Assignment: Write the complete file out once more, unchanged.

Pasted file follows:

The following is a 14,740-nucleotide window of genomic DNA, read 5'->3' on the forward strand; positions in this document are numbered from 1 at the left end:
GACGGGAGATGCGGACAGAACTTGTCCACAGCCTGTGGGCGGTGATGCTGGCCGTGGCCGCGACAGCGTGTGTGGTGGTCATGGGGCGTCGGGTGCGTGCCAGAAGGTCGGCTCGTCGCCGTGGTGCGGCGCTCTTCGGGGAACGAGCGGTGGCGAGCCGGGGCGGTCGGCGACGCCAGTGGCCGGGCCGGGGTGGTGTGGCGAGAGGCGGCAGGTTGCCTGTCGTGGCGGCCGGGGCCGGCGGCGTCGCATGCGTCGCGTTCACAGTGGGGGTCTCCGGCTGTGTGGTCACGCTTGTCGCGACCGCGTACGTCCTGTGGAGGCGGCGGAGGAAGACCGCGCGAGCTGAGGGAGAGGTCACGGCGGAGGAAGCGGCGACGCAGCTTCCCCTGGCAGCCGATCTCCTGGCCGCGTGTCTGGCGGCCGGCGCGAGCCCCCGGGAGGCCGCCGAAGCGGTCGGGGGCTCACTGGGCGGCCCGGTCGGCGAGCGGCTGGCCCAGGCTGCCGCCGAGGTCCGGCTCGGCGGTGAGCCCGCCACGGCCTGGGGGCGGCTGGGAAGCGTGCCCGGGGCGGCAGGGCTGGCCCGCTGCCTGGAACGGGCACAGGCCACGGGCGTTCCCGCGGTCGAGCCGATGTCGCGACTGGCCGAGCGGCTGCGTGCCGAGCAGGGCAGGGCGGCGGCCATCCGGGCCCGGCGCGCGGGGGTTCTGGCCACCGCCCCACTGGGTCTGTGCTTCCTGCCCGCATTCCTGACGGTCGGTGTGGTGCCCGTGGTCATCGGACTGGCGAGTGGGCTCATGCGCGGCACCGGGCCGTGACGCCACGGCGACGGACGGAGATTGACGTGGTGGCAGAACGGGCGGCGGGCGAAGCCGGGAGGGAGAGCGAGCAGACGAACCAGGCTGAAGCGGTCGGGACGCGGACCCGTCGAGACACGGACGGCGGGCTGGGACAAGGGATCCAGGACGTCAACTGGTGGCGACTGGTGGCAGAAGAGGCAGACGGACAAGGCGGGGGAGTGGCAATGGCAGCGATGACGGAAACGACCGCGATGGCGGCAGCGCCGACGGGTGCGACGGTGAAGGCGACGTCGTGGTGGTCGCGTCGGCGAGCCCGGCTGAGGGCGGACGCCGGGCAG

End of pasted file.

The following is a 14,740-nucleotide window of genomic DNA, read 5'->3' on the forward strand; positions in this document are numbered from 1 at the left end:
GACGGGAGATGCGGACAGAACTTGTCCACAGCCTGTGGGCGGTGATGCTGGCCGTGGCCGCGACAGCGTGTGTGGTGGTCATGGGGCGTCGGGTGCGTGCCAGAAGGTCGGCTCGTCGCCGTGGTGCGGCGCTCTTCGGGGAACGAGCGGTGGCGAGCCGGGGCGGTCGGCGACGCCAGTGGCCGGGCCGGGGTGGTGTGGCGAGAGGCGGCAGGTTGCCTGTCGTGGCGGCCGGGGCCGGCGGCGTCGCATGCGTCGCGTTCACAGTGGGGGTCTCCGGCTGTGTGGTCACGCTTGTCGCGACCGCGTACGTCCTGTGGAGGCGGCGGAGGAAGACCGCGCGAGCTGAGGGAGAGGTCACGGCGGAGGAAGCGGCGACGCAGCTTCCCCTGGCAGCCGATCTCCTGGCCGCGTGTCTGGCGGCCGGCGCGAGCCCCCGGGAGGCCGCCGAAGCGGTCGGGGGCTCACTGGGCGGCCCGGTCGGCGAGCGGCTGGCCCAGGCTGCCGCCGAGGTCCGGCTCGGCGGTGAGCCCGCCACGGCCTGGGGGCGGCTGGGAAGCGTGCCCGGGGCGGCAGGGCTGGCCCGCTGCCTGGAACGGGCACAGGCCACGGGCGTTCCCGCGGTCGAGCCGATGTCGCGACTGGCCGAGCGGCTGCGTGCCGAGCAGGGCAGGGCGGCGGCCATCCGGGCCCGGCGCGCGGGGGTTCTGGCCACCGCCCCACTGGGTCTGTGCTTCCTGCCCGCATTCCTGACGGTCGGTGTGGTGCCCGTGGTCATCGGACTGGCGAGTGGGCTCATGCGCGGCACCGGGCCGTGACGCCACGGCGACGGACGGAGATTGACGTGGTGGCAGAACGGGCGGCGGGCGAAGCCGGGAGGGAGAGCGAGCAGACGAACCAGGCTGAAGCGGTCGGGACGCGGACCCGTCGAGACACGGACGGCGGGCTGGGACAAGGGATCCAGGACGTCAACTGGTGGCGACTGGTGGCAGAAGAGGCAGACGGACAAGGCGGGGGAGTGGCAATGGCAGCGATGACGGAAACGACCGCGATGGCGGCAGCGCCGACGGGTGCGACGGTGAAGGCGACGTCGTGGTGGTCGCGTCGGCGAGCCCGGCTGAGGGCGGACGCCGGGCAG